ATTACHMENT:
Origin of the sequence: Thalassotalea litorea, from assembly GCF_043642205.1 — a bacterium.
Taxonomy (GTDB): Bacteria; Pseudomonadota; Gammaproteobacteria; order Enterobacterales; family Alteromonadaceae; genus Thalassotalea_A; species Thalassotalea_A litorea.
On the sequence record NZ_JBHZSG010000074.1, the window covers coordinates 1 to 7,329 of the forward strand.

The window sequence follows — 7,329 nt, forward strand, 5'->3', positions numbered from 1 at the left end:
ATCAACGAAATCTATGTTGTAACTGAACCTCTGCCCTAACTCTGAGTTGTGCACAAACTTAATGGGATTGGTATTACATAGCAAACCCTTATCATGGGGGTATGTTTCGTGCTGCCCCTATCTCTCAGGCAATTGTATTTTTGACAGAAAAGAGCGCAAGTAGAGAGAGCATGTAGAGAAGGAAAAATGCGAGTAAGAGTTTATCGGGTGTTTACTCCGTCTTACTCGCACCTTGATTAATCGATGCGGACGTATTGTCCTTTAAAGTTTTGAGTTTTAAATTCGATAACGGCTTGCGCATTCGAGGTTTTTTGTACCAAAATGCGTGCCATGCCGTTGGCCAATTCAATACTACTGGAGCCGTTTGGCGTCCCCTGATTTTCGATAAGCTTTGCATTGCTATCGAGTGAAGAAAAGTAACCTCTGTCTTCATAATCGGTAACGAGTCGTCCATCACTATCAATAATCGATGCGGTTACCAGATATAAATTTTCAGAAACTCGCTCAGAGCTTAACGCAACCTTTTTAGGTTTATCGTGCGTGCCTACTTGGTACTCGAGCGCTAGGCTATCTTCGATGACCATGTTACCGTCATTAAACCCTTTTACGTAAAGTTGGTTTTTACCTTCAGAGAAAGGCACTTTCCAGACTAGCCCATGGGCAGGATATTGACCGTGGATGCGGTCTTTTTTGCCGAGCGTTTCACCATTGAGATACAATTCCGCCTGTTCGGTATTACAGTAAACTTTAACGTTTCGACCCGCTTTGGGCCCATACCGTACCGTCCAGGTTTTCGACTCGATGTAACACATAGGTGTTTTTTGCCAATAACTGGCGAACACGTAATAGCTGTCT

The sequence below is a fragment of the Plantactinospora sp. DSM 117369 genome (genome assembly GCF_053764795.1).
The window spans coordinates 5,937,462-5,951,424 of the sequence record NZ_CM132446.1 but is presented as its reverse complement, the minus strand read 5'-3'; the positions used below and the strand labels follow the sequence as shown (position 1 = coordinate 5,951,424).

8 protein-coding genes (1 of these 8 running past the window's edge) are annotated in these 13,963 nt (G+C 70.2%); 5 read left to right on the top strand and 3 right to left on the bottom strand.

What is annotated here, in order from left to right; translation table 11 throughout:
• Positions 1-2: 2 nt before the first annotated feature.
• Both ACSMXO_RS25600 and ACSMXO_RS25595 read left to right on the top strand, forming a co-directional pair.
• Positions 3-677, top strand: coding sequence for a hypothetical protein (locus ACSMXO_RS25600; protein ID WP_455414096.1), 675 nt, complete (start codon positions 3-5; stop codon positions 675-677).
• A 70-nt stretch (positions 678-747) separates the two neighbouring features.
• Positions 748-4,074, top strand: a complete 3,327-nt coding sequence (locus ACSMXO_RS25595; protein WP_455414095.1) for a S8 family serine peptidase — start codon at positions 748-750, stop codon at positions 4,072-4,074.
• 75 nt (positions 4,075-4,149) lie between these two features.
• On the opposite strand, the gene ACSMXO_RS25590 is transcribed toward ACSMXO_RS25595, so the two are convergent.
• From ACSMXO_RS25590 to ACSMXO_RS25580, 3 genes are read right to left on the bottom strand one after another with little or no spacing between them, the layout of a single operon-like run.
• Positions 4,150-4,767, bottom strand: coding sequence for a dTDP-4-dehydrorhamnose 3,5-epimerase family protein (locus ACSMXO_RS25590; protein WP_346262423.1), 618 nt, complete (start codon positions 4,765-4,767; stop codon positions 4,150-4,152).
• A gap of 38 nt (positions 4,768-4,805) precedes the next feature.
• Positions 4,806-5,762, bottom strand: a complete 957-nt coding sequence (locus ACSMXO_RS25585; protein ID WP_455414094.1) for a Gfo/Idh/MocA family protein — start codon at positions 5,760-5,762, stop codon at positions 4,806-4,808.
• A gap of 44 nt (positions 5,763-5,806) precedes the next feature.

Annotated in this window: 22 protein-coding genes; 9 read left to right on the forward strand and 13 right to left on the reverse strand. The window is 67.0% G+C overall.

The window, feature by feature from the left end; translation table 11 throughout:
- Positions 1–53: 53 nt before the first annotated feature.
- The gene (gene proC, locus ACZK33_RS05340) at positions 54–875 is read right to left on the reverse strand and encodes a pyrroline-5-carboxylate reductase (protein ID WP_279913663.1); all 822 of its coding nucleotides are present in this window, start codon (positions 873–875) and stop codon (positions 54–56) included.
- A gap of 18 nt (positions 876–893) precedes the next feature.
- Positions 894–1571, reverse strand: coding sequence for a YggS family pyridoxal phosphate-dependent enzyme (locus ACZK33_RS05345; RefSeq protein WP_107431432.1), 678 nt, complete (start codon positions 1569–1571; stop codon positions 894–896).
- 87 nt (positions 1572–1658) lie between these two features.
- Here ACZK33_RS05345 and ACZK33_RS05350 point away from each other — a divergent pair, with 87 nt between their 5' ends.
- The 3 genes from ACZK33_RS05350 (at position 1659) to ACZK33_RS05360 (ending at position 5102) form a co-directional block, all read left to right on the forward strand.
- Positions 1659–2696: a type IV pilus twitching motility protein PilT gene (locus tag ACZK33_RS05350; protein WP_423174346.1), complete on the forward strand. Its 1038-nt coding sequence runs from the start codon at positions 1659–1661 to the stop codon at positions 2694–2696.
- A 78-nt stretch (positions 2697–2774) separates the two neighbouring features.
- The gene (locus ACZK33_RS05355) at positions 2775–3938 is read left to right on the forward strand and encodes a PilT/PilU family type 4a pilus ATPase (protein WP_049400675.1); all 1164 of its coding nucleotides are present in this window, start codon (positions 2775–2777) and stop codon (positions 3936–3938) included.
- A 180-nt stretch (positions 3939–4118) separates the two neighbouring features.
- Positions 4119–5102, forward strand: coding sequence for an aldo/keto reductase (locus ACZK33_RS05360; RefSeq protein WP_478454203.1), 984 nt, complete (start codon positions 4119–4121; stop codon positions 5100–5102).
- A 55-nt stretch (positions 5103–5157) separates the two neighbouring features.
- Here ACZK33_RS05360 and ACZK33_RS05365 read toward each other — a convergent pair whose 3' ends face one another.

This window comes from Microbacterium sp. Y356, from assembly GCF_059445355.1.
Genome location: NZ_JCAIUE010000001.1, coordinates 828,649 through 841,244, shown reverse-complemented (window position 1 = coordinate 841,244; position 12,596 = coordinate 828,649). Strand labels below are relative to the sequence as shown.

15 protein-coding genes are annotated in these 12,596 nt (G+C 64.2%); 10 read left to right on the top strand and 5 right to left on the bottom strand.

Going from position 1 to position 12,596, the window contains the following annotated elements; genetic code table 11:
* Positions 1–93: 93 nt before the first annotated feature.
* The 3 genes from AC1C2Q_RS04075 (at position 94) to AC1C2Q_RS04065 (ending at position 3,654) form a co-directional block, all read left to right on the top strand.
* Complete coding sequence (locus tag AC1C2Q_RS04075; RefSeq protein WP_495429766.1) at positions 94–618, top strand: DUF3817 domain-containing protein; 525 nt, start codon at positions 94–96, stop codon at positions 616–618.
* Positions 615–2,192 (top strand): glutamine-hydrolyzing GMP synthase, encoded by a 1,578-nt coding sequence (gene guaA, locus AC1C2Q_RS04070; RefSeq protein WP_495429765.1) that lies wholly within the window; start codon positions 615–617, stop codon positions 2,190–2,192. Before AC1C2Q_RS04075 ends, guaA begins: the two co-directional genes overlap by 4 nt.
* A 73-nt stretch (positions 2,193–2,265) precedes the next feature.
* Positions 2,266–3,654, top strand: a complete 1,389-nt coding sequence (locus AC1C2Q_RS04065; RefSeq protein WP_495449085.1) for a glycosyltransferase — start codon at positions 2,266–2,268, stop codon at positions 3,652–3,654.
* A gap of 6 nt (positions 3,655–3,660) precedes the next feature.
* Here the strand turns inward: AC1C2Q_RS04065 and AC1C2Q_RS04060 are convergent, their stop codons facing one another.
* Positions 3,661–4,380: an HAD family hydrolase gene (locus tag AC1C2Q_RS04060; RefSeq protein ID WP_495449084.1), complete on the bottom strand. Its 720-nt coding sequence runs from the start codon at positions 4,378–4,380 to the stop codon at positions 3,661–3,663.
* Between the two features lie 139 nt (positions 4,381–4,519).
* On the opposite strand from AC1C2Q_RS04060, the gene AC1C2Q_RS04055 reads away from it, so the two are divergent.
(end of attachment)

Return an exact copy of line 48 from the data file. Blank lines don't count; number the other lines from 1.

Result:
* A gap of 6 nt (positions 3,655–3,660) precedes the next feature.